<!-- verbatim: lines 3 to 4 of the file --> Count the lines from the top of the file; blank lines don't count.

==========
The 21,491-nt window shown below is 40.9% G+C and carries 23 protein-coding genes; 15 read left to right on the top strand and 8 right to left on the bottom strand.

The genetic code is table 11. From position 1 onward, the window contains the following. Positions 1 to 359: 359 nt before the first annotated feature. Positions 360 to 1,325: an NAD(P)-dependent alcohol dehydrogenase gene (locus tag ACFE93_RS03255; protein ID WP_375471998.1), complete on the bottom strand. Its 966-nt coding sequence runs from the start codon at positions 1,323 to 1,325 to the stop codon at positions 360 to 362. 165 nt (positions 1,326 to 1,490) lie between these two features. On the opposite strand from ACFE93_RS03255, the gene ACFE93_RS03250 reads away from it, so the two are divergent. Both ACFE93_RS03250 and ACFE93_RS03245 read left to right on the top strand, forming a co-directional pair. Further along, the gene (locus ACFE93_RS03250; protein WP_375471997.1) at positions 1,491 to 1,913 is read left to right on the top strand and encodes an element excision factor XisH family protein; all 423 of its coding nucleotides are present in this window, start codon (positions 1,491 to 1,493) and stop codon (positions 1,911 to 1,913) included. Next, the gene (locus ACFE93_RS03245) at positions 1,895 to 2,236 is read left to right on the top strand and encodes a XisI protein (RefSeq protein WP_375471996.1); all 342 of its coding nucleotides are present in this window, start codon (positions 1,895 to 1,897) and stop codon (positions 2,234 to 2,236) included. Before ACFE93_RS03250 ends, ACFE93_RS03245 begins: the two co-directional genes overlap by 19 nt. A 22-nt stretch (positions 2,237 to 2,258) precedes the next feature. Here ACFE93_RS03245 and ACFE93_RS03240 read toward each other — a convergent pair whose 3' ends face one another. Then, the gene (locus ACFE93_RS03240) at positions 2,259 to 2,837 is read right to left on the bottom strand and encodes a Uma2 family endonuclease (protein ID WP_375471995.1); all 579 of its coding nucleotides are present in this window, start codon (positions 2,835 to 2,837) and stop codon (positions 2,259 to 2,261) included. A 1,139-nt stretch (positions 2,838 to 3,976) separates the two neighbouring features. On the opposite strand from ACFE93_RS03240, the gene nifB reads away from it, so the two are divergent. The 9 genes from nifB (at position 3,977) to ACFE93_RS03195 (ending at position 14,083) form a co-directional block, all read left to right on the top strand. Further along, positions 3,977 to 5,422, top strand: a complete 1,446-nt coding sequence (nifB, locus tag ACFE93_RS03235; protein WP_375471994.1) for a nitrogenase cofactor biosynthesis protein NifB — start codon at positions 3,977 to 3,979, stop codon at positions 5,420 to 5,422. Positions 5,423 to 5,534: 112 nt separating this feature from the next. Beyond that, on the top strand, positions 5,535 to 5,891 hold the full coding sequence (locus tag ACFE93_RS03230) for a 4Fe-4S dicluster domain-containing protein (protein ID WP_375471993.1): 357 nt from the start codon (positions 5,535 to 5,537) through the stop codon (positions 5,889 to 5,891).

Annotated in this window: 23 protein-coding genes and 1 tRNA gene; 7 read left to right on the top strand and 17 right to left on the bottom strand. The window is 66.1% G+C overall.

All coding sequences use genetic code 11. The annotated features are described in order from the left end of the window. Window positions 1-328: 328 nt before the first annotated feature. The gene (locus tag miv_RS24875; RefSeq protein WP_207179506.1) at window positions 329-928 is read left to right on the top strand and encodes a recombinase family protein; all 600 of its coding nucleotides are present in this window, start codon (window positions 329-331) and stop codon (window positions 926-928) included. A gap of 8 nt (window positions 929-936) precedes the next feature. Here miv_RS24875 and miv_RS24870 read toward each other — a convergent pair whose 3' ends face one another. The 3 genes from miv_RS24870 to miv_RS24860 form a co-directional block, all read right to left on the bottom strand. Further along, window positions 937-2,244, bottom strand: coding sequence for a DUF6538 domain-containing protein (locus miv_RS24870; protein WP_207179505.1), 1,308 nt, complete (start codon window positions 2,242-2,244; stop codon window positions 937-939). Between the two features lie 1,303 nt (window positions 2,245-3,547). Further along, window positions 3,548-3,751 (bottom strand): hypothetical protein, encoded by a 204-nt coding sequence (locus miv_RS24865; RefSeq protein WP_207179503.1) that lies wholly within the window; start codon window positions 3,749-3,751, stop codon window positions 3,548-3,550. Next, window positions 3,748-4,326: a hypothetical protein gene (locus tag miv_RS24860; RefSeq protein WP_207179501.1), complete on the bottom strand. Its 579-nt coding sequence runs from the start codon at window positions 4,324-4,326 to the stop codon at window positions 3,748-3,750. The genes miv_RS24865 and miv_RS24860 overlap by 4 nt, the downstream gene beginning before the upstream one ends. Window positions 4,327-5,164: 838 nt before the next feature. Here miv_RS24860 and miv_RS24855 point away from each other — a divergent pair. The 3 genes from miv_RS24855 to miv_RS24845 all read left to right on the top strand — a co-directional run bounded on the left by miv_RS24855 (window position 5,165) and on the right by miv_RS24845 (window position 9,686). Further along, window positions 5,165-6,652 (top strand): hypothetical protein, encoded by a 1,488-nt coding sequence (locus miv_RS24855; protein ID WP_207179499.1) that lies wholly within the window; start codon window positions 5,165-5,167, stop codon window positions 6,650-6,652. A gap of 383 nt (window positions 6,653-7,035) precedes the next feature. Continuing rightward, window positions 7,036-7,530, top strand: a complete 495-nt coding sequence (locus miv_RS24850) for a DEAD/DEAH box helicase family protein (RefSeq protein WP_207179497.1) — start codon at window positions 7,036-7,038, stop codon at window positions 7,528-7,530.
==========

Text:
Annotated in this window: 23 protein-coding genes and 1 tRNA gene; 7 read left to right on the top strand and 17 right to left on the bottom strand. The window is 66.1% G+C overall.

All coding sequences use genetic code 11. The annotated features are described in order from the left end of the window. Window positions 1-328: 328 nt before the first annotated feature. The gene (locus tag miv_RS24875; RefSeq protein WP_207179506.1) at window positions 329-928 is read left to right on the top strand and encodes a recombinase family protein; all 600 of its coding nucleotides are present in this window, start codon (window positions 329-331) and stop codon (window positions 926-928) included. A gap of 8 nt (window positions 929-936) precedes the next feature. Here miv_RS24875 and miv_RS24870 read toward each other — a convergent pair whose 3' ends face one another. The 3 genes from miv_RS24870 to miv_RS24860 form a co-directional block, all read right to left on the bottom strand. Further along, window positions 937-2,244, bottom strand: coding sequence for a DUF6538 domain-containing protein (locus miv_RS24870; protein WP_207179505.1), 1,308 nt, complete (start codon window positions 2,242-2,244; stop codon window positions 937-939). Between the two features lie 1,303 nt (window positions 2,245-3,547). Further along, window positions 3,548-3,751 (bottom strand): hypothetical protein, encoded by a 204-nt coding sequence (locus miv_RS24865; RefSeq protein WP_207179503.1) that lies wholly within the window; start codon window positions 3,749-3,751, stop codon window positions 3,548-3,550. Next, window positions 3,748-4,326: a hypothetical protein gene (locus tag miv_RS24860; RefSeq protein WP_207179501.1), complete on the bottom strand. Its 579-nt coding sequence runs from the start codon at window positions 4,324-4,326 to the stop codon at window positions 3,748-3,750. The genes miv_RS24865 and miv_RS24860 overlap by 4 nt, the downstream gene beginning before the upstream one ends. Window positions 4,327-5,164: 838 nt before the next feature. Here miv_RS24860 and miv_RS24855 point away from each other — a divergent pair. The 3 genes from miv_RS24855 to miv_RS24845 all read left to right on the top strand — a co-directional run bounded on the left by miv_RS24855 (window position 5,165) and on the right by miv_RS24845 (window position 9,686). Further along, window positions 5,165-6,652 (top strand): hypothetical protein, encoded by a 1,488-nt coding sequence (locus miv_RS24855; protein ID WP_207179499.1) that lies wholly within the window; start codon window positions 5,165-5,167, stop codon window positions 6,650-6,652. A gap of 383 nt (window positions 6,653-7,035) precedes the next feature. Continuing rightward, window positions 7,036-7,530, top strand: a complete 495-nt coding sequence (locus miv_RS24850) for a DEAD/DEAH box helicase family protein (RefSeq protein WP_207179497.1) — start codon at window positions 7,036-7,038, stop codon at window positions 7,528-7,530.